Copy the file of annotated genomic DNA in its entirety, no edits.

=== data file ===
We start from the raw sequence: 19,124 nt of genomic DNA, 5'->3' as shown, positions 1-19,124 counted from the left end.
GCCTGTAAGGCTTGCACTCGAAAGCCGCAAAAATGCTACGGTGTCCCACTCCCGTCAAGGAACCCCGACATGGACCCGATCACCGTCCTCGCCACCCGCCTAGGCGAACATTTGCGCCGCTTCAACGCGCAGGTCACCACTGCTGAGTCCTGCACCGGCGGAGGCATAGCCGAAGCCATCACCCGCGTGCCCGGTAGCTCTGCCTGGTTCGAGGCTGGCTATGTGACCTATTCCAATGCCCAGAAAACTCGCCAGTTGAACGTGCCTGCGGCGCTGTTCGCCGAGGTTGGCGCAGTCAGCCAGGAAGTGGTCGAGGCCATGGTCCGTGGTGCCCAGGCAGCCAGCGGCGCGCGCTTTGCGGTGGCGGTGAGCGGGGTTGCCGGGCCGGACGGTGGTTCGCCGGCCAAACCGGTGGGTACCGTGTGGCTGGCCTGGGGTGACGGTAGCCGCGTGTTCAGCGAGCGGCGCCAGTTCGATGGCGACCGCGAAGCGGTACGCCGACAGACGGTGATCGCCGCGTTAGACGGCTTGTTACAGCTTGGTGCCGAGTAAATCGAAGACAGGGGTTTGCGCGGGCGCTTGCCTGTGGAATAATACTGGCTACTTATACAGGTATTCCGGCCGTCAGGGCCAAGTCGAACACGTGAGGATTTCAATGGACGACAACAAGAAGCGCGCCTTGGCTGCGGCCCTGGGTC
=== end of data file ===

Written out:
We start from the raw sequence: 19,124 nt of genomic DNA, 5'->3' as shown, positions 1-19,124 counted from the left end.
GCCTGTAAGGCTTGCACTCGAAAGCCGCAAAAATGCTACGGTGTCCCACTCCCGTCAAGGAACCCCGACATGGACCCGATCACCGTCCTCGCCACCCGCCTAGGCGAACATTTGCGCCGCTTCAACGCGCAGGTCACCACTGCTGAGTCCTGCACCGGCGGAGGCATAGCCGAAGCCATCACCCGCGTGCCCGGTAGCTCTGCCTGGTTCGAGGCTGGCTATGTGACCTATTCCAATGCCCAGAAAACTCGCCAGTTGAACGTGCCTGCGGCGCTGTTCGCCGAGGTTGGCGCAGTCAGCCAGGAAGTGGTCGAGGCCATGGTCCGTGGTGCCCAGGCAGCCAGCGGCGCGCGCTTTGCGGTGGCGGTGAGCGGGGTTGCCGGGCCGGACGGTGGTTCGCCGGCCAAACCGGTGGGTACCGTGTGGCTGGCCTGGGGTGACGGTAGCCGCGTGTTCAGCGAGCGGCGCCAGTTCGATGGCGACCGCGAAGCGGTACGCCGACAGACGGTGATCGCCGCGTTAGACGGCTTGTTACAGCTTGGTGCCGAGTAAATCGAAGACAGGGGTTTGCGCGGGCGCTTGCCTGTGGAATAATACTGGCTACTTATACAGGTATTCCGGCCGTCAGGGCCAAGTCGAACACGTGAGGATTTCAATGGACGACAACAAGAAGCGCGCCTTGGCTGCGGCCCTGGGTC